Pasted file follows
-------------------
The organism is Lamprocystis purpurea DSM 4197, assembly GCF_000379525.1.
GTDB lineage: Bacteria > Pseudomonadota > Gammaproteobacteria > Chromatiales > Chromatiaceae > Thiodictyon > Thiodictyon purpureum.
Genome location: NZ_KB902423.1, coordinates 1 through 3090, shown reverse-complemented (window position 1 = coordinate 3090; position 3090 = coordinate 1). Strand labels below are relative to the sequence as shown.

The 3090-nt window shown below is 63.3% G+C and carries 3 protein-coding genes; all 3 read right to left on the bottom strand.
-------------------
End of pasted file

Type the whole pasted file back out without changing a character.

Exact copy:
The organism is Lamprocystis purpurea DSM 4197, assembly GCF_000379525.1.
GTDB lineage: Bacteria > Pseudomonadota > Gammaproteobacteria > Chromatiales > Chromatiaceae > Thiodictyon > Thiodictyon purpureum.
Genome location: NZ_KB902423.1, coordinates 1 through 3090, shown reverse-complemented (window position 1 = coordinate 3090; position 3090 = coordinate 1). Strand labels below are relative to the sequence as shown.

The 3090-nt window shown below is 63.3% G+C and carries 3 protein-coding genes; all 3 read right to left on the bottom strand.